Yuki, the prosecutor, gives her concluding statement in what should be a slam dunk case. The victim survived the attack and told the police who the perpetrator was, but now there is reasonable doubt and the jury can't come to a decision. In addition, after all of her relationship drama in the prior book, Yuki seems to have finally found a respectable boyfriend. He is a doctor at the local hospital, but just like in the courtroom, it seems like Yuki just can't catch a break. 

This was another fast paced murder mystery with a lot of relationship drama mixed in. It seems like Lindsay may finally marry her longtime boyfriend Joe. She has been on the fence because of an attraction between her and Rich, but hopefully she has finally put those feelings aside once and for all. Cindy definitely helped her decision making by seemingly taking Rich off the market.  While working on the Bagman Jesus case together, Rich and Cindy developed a bit of a relationship that I hope will continue. They seem more suited than Rich and Lindsay and will ease some of the tension between the two of them as the series progresses.

Overall, this was another great addition to the series and I look forward to seeing what is in store next for the members of the Women's Murder Club.

Wednesday, April 1, 2020

Book review: Kill the Boy Band by Goldy Moldavsky

Book Summary
Just know from the start that it wasn’t supposed to go like this. All we wanted was to get near them. That’s why we got a room in the hotel where they were staying.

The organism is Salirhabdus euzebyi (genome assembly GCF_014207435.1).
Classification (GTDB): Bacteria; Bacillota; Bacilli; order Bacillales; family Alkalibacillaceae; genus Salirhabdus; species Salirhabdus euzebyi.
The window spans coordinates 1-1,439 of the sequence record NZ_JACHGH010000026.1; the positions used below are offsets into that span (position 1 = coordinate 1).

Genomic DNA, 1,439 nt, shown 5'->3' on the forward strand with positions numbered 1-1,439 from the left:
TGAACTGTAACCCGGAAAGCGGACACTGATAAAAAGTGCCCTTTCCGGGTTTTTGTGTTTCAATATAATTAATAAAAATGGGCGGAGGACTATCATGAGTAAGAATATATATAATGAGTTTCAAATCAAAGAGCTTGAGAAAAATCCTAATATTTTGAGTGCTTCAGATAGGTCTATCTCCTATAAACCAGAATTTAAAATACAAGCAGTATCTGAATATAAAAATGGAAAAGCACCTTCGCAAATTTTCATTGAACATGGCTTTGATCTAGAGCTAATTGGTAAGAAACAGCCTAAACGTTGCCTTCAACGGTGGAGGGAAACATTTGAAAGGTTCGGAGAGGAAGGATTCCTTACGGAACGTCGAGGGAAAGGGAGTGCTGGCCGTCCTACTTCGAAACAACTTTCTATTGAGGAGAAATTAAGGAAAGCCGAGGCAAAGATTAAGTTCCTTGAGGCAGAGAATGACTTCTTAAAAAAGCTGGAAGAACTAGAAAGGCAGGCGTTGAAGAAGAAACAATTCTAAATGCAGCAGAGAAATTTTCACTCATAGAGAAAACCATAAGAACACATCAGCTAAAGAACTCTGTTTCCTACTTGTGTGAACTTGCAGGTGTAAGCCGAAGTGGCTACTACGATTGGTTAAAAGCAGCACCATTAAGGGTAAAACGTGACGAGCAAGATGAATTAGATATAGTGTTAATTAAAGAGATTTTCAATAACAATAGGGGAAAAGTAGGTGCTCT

We were not planning to kidnap one of them. Especially not the most useless one. But we had him—his room key, his cell phone, and his secrets.

We were not planning on what happened next.

We swear.

From thrilling new talent Goldy Moldavsky comes a pitch-black, hilarious take on fandom and the badass girls who have the power to make—or break—the people we call “celebrities.”

Flo's Review
So this book was published in 2016 and I've been wanting to read it since then. People have been telling me about it since then. I mean, a YA book about boy bands? Should be the perfect combination of my happy places.

So quarantine seemed like a good time to pull this out and take the plunge. It was...not what I thought it would be. I was expecting a fun, tongue-in-cheek, humorous look at fangirls. But that's not what I got from this one. 

The story started out really as a commentary about fangirls. I related to A LOT of the scenarios and character traits talked about here. But I didn't find it was done in a fun way. The tone of the main character who was relating the story was way too....snarky? I thought this part could have been like, "Ha, ha, we know fangirls are crazy in a fun way, and let's laugh at them/ourselves." But even though the main character shared some true emotion and perfectly described some of the feeling that comes with being a fangirl, I didn't find she did it a a fun way. Which, I think is a shame. It so could have been fun.

Then we got to Part II and the twist -- which I definitely was not expecting! What even is happening with this book?! 

I will say this, though: I kept turning the pages. It was like a train wreck I couldn't look away from. And I don't mean that in a bad way. I think that's what this book was supposed to be. And it worked. I kept going, and I didn't look up until it was the end of the book and I was done with it. 

So, am I glad I read it? Yes. Did I enjoy it? Well, it was quite the ride. Would I recommend other boy band fangirls to read it? Nah.

A funny thing about this book: I read a review where the reviewer was a One Direction fangirl and commented that the boy band in this book was obviously based off 1D. But as a fangirl of New Kids on the Block, Backstreet Boys, 98 Degrees, and on and on -- it could have been based off any one of them.